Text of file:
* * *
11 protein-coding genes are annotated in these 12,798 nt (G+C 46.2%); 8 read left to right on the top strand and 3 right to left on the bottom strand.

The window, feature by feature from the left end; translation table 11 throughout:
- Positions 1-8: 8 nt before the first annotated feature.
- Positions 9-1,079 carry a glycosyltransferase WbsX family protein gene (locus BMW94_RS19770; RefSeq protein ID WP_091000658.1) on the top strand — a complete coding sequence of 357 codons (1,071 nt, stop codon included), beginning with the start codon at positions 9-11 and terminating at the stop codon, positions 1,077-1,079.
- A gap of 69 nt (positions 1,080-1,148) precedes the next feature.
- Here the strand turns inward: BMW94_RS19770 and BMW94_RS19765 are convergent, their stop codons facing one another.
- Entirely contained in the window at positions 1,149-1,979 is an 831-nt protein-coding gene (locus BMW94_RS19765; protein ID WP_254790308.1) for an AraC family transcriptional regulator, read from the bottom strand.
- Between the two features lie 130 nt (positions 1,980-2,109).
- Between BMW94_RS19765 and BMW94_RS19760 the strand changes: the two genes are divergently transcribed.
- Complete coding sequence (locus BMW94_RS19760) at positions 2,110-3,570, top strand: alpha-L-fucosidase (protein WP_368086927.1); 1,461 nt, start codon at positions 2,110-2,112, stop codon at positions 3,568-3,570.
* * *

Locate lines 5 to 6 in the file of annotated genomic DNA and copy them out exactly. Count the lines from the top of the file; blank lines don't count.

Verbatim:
- A gap of 69 nt (positions 1,080-1,148) precedes the next feature.
- Here the strand turns inward: BMW94_RS19770 and BMW94_RS19765 are convergent, their stop codons facing one another.